Age-related hearing loss is a touchy subject for many. Many times, it forces the individual to come to terms with becoming “older,” which isn’t fun. It also plays into insecurities regarding “being different” or “standing out” because of a hearing aid. Well, I’m here to tell you that it’s time to set these worries aside and start the process of addressing hearing loss.
“Why should I?” you may ask. “Also, aren’t you a speech-language pathologist? Why are you talking about this?” Well, a few things.
First of all, untreated hearing loss can be confused for dementia by loved ones. That makes sense. Let’s say someone is having a conversation with their spouse about their workday. If the spouse has untreated hearing loss, they might respond to a question or comment with something completely off-base. They also might not hear directions or reminders for appointments or dates correctly (or at all). When the individual doesn’t show up for an appointment or doesn’t follow through on directions, it might look like they’re forgetful. This is a dangerous mix-up (and is also why regular hearing checks should occur)!
Speaking of dementia, a late 2019 study out of Taiwan reported that “[hearing loss] was associated with a significant increase in the risk of dementia, especially in patients aged 45 to 64 years.” This also makes a lot of sense. There are several risk factors associated with dementia. While genetics and age play a role, additional risk factors can include previous healthy lifestyle factors (diet, exercise, etc.) and social and cognitive stimulation (or lack thereof). If someone can’t hear, they’re less likely to be social and less likely to participate in activities that once made them happy, potentially leading to an inactive social life. This, in turn, could lead to depression, another risk factor for dementia.
So let’s get that hearing loss treated, OK? How do you this? Piece of cake.
Get a referral to an audiologist. You’re going to have to call your insurance about this. I’m not even going to begin to guess as to what everyone’s individual coverage is for this, but all one has to do is ask their primary care provider for a referral. Check with your insurance to make sure your audiologist is covered. Some PCPs even do hearing screenings right in their office to see if a referral is needed!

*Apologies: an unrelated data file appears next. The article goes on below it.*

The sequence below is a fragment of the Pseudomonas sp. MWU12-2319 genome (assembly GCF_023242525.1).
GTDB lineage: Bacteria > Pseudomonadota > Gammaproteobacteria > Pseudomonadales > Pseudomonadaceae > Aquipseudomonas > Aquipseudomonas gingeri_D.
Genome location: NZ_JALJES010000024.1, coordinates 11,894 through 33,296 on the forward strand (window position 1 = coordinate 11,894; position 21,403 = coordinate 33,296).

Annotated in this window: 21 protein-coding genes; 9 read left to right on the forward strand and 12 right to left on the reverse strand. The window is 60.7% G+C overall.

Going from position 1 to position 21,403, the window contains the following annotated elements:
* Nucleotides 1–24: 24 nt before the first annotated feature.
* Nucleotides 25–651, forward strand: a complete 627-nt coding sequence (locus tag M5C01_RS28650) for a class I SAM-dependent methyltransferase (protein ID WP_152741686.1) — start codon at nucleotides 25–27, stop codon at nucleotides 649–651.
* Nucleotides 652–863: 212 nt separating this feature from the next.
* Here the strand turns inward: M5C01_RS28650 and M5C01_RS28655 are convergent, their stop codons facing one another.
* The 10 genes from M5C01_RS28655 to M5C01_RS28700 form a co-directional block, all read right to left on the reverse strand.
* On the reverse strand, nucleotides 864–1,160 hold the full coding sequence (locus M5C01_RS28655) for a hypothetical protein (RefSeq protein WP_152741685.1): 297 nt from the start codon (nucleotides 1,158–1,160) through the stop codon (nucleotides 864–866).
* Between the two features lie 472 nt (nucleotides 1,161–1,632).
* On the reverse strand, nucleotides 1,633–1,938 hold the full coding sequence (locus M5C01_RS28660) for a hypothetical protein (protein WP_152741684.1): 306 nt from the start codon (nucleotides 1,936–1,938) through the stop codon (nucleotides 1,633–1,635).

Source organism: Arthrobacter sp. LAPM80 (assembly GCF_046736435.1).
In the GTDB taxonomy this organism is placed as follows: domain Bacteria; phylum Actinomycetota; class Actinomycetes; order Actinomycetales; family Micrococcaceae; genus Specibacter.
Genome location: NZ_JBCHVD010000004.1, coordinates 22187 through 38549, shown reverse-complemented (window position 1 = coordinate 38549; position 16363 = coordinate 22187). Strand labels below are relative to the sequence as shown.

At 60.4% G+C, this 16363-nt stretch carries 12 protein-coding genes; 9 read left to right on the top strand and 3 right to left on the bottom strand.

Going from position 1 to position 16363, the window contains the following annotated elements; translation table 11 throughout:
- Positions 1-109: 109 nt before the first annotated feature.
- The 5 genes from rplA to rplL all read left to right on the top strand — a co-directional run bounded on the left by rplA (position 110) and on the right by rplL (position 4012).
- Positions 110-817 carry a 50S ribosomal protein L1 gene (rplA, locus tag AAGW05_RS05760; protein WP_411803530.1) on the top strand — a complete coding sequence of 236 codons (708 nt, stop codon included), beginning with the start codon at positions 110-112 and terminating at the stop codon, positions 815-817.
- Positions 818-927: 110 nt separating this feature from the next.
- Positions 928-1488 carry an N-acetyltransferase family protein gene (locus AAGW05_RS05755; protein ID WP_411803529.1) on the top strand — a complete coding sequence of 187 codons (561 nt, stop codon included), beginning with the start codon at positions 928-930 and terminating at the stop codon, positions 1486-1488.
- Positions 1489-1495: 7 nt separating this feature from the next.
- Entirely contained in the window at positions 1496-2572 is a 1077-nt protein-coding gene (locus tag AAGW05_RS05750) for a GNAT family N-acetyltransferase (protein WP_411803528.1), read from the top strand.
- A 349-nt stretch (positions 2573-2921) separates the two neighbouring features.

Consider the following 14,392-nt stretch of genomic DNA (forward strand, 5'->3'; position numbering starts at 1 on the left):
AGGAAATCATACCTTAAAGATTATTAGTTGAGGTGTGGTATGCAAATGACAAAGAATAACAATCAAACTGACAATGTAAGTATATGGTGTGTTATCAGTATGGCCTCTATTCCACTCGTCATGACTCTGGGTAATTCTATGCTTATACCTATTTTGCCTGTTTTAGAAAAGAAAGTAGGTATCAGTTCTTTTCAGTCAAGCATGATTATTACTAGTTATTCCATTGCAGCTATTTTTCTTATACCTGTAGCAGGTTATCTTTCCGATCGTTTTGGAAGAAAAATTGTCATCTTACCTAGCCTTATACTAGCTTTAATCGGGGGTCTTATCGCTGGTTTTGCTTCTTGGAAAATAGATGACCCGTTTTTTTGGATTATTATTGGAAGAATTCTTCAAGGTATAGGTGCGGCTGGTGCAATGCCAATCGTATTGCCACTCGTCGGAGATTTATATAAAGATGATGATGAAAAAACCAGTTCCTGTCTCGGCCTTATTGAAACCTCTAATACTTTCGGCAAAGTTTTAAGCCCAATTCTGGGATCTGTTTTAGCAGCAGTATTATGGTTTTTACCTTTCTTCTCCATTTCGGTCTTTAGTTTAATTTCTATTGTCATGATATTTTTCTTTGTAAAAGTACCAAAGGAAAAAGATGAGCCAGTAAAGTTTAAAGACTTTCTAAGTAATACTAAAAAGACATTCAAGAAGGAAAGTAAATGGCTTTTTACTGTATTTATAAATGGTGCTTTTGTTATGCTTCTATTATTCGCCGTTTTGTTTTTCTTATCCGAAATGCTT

If you live in an area where there is a audiology or speech-language pathology university program, often times their clinics will offer these services for free. Call and ask!
Go to the audiologist. Make sure you show up. It might seem a little intimidating, but as just about every adult in my life has said to me, “80% of success is just showing up.” The audiologist will do some tests with you including a full-scale hearing test (the “raise your hand” test), a tympanometry measure (measures your ear drum function), some word tests to see how well you can hear speech sounds in noise, and inner ear reflex tests. None of these hurt and, for any nerds like me out there, are fascinating to learn about.
Get the results and come up with a plan. If your hearing evaluation came back with hearing loss, then it’s time to make a plan. Your audiologist will work with you to pick a hearing device that will best suit your needs. Gone are the days of having only one behemoth hearing aid as an option. There are so many to choose from with so many different functions. Some have Bluetooth capability! Some have noise reducing capabilities! The list goes on and on. Your audiologist will really work with you to help you make the best choice in hearing aid.
Hearing aids can range in cost from very minimal to thousands of dollars. Be sure to have an open conversation with your audiologist about your price limit. Also, call your insurance to ensure it is covered.
You’re probably going to have to follow up with the audiologist. Unfortunately, no amount of hearing aid amplification is going to bring back your hearing to its youthful existence. However, it can significantly increase the amount of sounds you’re able to hear. However, it’s going to take some getting used to, and that’s OK. You’ll have to practice wearing your hearing aids in a variety of settings (in quiet, in public, on the phone, etc.), and it may need to be adjusted after you’ve worn it for a bit. Don’t be discouraged if things sound funny or different. Instead, follow up with your audiologist. Sometimes, a follow up appointment or two is built into the cost of the initial hearing aid visit.
Depending on what’s going on, you might need to see a speech-language pathologist. They will work with you on some aural rehabilitation (or hearing-based) therapy to help you learn ways to compensate or adjust to your new hearing aids. Ask your audiologist for some names!
Take care of your ears, and if you have any question, your friendly, neighborhood speech-language pathologist is here to help.